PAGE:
Your mower does not start. Sometimes it fires weakly, but yanks the starter cord from your hand.
Your flywheel key is sheared and it needs to be replaced. The flywheel moved and sheared the key. Now the engine timing is very much incorrect. The spark comes at a time that makes the engine want to run backwards, but it cannot.
As a safety precaution, always remove the spark plug wire before working on a small engine.
Step 1: Why?
The flywheel key shears to protect the crankshaft from twisting, which would cause a very expensive repair. A soft key allows the flywheel to move on the crankshaft when your mower blade hits a tree root, an old stump, a large dried clod of dirt, etc. If the mower blade is loose, that will cause enough shock to shear the flywheel key, too.
Pictured is a repair I made to the blade holder. It had two raised tips to fit the blade slot. Those had become battered and the blade had some looseness, no matter how tight the center bolt was. I drilled out the tips and replaced them with hardened bolts. (Because of space limitations, I had to grind one side of each bolthead away at the top of the blade holder. This blade is actually a thatching blade. Somehow it is causing flywheel keys to shear. I think I will no longer use a thatching blade on this mower.)
Step 2: A New Key
Although sold by Sears, my mower engine is made by Tecumseh. There are several flywheel keys used on Tecumseh engines. Even if your mower is sold by Sears, you can take the Sears model number to your local mower shop and they can find the correct key for you. The key shown is part number 611004. It has a wider, thicker portion at one end. That end faces down on my engine. I was assured the key and flywheel would fit only when the key is in the correct position. (The photo is from Google Images.) A new key is about one dollar (US) in cost.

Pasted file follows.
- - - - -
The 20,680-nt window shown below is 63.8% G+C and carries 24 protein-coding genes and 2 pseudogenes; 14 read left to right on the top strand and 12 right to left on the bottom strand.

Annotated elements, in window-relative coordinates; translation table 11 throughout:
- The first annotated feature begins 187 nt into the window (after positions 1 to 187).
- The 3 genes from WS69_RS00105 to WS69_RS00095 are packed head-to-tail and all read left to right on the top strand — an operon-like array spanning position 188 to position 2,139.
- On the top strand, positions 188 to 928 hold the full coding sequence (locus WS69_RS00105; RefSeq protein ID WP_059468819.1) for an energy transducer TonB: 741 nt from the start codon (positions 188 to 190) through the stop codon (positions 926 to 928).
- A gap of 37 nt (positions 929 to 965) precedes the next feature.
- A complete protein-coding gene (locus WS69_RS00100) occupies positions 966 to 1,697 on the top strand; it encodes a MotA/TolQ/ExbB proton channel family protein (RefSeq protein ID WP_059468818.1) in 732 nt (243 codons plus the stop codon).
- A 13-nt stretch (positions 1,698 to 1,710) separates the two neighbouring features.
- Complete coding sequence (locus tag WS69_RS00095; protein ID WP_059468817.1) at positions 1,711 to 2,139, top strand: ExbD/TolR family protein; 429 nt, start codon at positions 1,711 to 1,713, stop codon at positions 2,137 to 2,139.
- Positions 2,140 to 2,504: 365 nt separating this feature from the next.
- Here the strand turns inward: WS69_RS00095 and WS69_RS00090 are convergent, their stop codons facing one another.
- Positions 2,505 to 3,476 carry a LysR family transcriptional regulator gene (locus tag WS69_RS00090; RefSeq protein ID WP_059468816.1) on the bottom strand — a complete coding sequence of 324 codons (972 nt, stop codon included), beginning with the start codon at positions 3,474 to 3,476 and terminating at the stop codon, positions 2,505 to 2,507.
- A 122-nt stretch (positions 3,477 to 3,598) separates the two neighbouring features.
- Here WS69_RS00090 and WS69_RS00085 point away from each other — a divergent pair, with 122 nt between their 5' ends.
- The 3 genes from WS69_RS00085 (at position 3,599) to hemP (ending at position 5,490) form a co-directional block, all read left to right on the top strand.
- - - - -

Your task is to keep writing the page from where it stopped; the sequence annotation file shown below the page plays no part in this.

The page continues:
Step 3: Begin
The first step is to remove the gasoline tank. You will need to remove the oil dipstick first and set it aside someplace clean where it will not attract dirt. Set the tank aside, even though connected by its rubber hose. Set it with the cap upward so gasoline will not leak out. Also remove the red cooling shroud.
Step 4: Prepare to Loosen the Flywheel
Most people will not have a factory issue flywheel puller in their toolbox. You do not need one, if you are careful. Remove the starter rope cup and put the nut back onto the threaded portion of the crankshaft. Turn it until the face of the nut is exactly flush with the top of the crankshaft.
Step 5: Pry and Tap Sharply
Use a long screwdriver to pry from below the flywheel. Do not pry too hard. You do not want to crack the crankcase. At the same time, tap sharply on the nut. The nut protects the threads. Turn the flywheel a quarter turn after 3 or 4 taps. It will come loose more easily than you would expect. When it breaks loose, remove the nut and lift the flywheel off.
Step 6: Remove the Old Key Fragments
The old key will come out in pieces. Use a finish nail to pry what is left out of its keyway.
Step 7: Insert the New Key
Insert the new key with the wider, thicker end downward. You can see the new key properly installed on the shaft.
In the photo the green spring attaches to the automatic engine brake. Before placing the flywheel back onto the crankshaft, tie the dead man's clutch lever against the mower handle so it is held as when you are mowing.
Step 8: Install Flywheel
Place the flywheel on the crankshaft. It should slide down smoothly over the new key. Oil the threads on the end of the crankshaft. Place the cup, the washer, and the nut onto the crankshaft. Begin to tighten. Never pry against the flywheel cooling fins. They break easily. Turn the flywheel a couple of times to make certain it turns smoothly and nothing is obstructing it. If you did not tie back the dead man's clutch, you will hear a terrible scraping sound. Torque the flywheel nut. The recommended specifications are usually around 33 foot pounds. On some engines the figure will be 35 or 39 foot pounds. In general, if you are shearing a lot of flywheel keys for no reason, the nut is not yet tight enough.
Step 9: Top Off the Oil
When turning the engine while the oil fill is open you are certain to have some oil belch out of the engine. Top off the engine with new oil. Usually you fill to the level of the opening.
When you place the cooling shroud back onto the engine, you will guide the oil fill tube back into the fill hole on the engine. There is a rubber gasket that goes around the fill tube. It is easy for this to become separated from the fill tube during removal. Be sure this gasket is in place before you finish.
When all of the shrouds are back in place, untie the dead man's clutch and put the spark plug wire back onto the spark plug. Check the oil just to be safe. Push the primer bulb three times. Grab the dead man's clutch and pull the rope. The engine should start on the first pull of the rope.